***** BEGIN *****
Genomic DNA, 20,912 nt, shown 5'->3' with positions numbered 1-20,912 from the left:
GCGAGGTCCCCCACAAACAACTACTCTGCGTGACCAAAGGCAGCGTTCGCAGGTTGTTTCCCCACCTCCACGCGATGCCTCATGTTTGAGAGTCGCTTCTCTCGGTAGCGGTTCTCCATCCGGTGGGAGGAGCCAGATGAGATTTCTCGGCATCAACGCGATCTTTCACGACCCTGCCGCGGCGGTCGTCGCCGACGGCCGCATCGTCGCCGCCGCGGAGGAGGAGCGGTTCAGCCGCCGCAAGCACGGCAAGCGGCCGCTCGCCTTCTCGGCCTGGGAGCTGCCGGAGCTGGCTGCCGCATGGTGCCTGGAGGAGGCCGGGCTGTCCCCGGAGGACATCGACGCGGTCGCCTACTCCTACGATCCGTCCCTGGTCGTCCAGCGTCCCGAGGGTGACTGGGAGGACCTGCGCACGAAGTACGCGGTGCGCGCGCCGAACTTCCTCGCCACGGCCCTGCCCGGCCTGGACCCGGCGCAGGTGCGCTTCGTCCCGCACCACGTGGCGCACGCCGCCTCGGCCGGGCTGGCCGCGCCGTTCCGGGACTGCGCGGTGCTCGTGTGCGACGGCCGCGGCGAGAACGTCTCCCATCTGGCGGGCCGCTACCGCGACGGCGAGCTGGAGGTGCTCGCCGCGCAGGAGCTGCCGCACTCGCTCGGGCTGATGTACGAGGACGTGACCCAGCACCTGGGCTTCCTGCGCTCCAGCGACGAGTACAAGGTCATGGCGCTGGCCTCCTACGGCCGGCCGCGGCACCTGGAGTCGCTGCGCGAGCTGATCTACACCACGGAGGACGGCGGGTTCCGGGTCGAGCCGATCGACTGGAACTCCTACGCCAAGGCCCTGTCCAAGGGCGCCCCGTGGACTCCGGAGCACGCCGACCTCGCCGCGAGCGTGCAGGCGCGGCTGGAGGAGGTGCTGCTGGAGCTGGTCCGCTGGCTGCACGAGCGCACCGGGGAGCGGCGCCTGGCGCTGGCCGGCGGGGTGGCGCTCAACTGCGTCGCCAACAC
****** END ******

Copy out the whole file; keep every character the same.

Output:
Genomic DNA, 20,912 nt, shown 5'->3' with positions numbered 1-20,912 from the left:
GCGAGGTCCCCCACAAACAACTACTCTGCGTGACCAAAGGCAGCGTTCGCAGGTTGTTTCCCCACCTCCACGCGATGCCTCATGTTTGAGAGTCGCTTCTCTCGGTAGCGGTTCTCCATCCGGTGGGAGGAGCCAGATGAGATTTCTCGGCATCAACGCGATCTTTCACGACCCTGCCGCGGCGGTCGTCGCCGACGGCCGCATCGTCGCCGCCGCGGAGGAGGAGCGGTTCAGCCGCCGCAAGCACGGCAAGCGGCCGCTCGCCTTCTCGGCCTGGGAGCTGCCGGAGCTGGCTGCCGCATGGTGCCTGGAGGAGGCCGGGCTGTCCCCGGAGGACATCGACGCGGTCGCCTACTCCTACGATCCGTCCCTGGTCGTCCAGCGTCCCGAGGGTGACTGGGAGGACCTGCGCACGAAGTACGCGGTGCGCGCGCCGAACTTCCTCGCCACGGCCCTGCCCGGCCTGGACCCGGCGCAGGTGCGCTTCGTCCCGCACCACGTGGCGCACGCCGCCTCGGCCGGGCTGGCCGCGCCGTTCCGGGACTGCGCGGTGCTCGTGTGCGACGGCCGCGGCGAGAACGTCTCCCATCTGGCGGGCCGCTACCGCGACGGCGAGCTGGAGGTGCTCGCCGCGCAGGAGCTGCCGCACTCGCTCGGGCTGATGTACGAGGACGTGACCCAGCACCTGGGCTTCCTGCGCTCCAGCGACGAGTACAAGGTCATGGCGCTGGCCTCCTACGGCCGGCCGCGGCACCTGGAGTCGCTGCGCGAGCTGATCTACACCACGGAGGACGGCGGGTTCCGGGTCGAGCCGATCGACTGGAACTCCTACGCCAAGGCCCTGTCCAAGGGCGCCCCGTGGACTCCGGAGCACGCCGACCTCGCCGCGAGCGTGCAGGCGCGGCTGGAGGAGGTGCTGCTGGAGCTGGTCCGCTGGCTGCACGAGCGCACCGGGGAGCGGCGCCTGGCGCTGGCCGGCGGGGTGGCGCTCAACTGCGTCGCCAACAC